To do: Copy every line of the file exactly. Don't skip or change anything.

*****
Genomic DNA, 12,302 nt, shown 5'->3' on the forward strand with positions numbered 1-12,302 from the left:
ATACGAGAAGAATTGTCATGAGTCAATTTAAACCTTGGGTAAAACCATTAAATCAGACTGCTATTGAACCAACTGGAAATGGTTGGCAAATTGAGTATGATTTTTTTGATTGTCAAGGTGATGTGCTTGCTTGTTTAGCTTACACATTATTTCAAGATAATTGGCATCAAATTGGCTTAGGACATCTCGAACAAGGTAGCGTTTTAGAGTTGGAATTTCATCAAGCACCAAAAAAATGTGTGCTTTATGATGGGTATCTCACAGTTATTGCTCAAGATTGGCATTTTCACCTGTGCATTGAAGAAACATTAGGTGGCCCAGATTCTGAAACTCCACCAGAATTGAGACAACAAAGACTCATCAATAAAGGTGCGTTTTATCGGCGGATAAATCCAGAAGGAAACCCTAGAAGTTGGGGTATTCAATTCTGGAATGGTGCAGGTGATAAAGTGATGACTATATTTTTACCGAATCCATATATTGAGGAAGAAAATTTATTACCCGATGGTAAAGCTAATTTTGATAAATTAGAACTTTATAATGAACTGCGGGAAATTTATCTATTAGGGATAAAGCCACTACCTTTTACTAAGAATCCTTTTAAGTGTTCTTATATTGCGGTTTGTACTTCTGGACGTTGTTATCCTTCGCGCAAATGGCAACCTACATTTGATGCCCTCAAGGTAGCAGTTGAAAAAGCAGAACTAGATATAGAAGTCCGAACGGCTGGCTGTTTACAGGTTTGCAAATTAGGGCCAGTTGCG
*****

Genomic DNA, 12,302 nt, shown 5'->3' on the forward strand with positions numbered 1-12,302 from the left:
ATACGAGAAGAATTGTCATGAGTCAATTTAAACCTTGGGTAAAACCATTAAATCAGACTGCTATTGAACCAACTGGAAATGGTTGGCAAATTGAGTATGATTTTTTTGATTGTCAAGGTGATGTGCTTGCTTGTTTAGCTTACACATTATTTCAAGATAATTGGCATCAAATTGGCTTAGGACATCTCGAACAAGGTAGCGTTTTAGAGTTGGAATTTCATCAAGCACCAAAAAAATGTGTGCTTTATGATGGGTATCTCACAGTTATTGCTCAAGATTGGCATTTTCACCTGTGCATTGAAGAAACATTAGGTGGCCCAGATTCTGAAACTCCACCAGAATTGAGACAACAAAGACTCATCAATAAAGGTGCGTTTTATCGGCGGATAAATCCAGAAGGAAACCCTAGAAGTTGGGGTATTCAATTCTGGAATGGTGCAGGTGATAAAGTGATGACTATATTTTTACCGAATCCATATATTGAGGAAGAAAATTTATTACCCGATGGTAAAGCTAATTTTGATAAATTAGAACTTTATAATGAACTGCGGGAAATTTATCTATTAGGGATAAAGCCACTACCTTTTACTAAGAATCCTTTTAAGTGTTCTTATATTGCGGTTTGTACTTCTGGACGTTGTTATCCTTCGCGCAAATGGCAACCTACATTTGATGCCCTCAAGGTAGCAGTTGAAAAAGCAGAACTAGATATAGAAGTCCGAACGGCTGGCTGTTTACAGGTTTGCAAATTAGGGCCAGTTGCG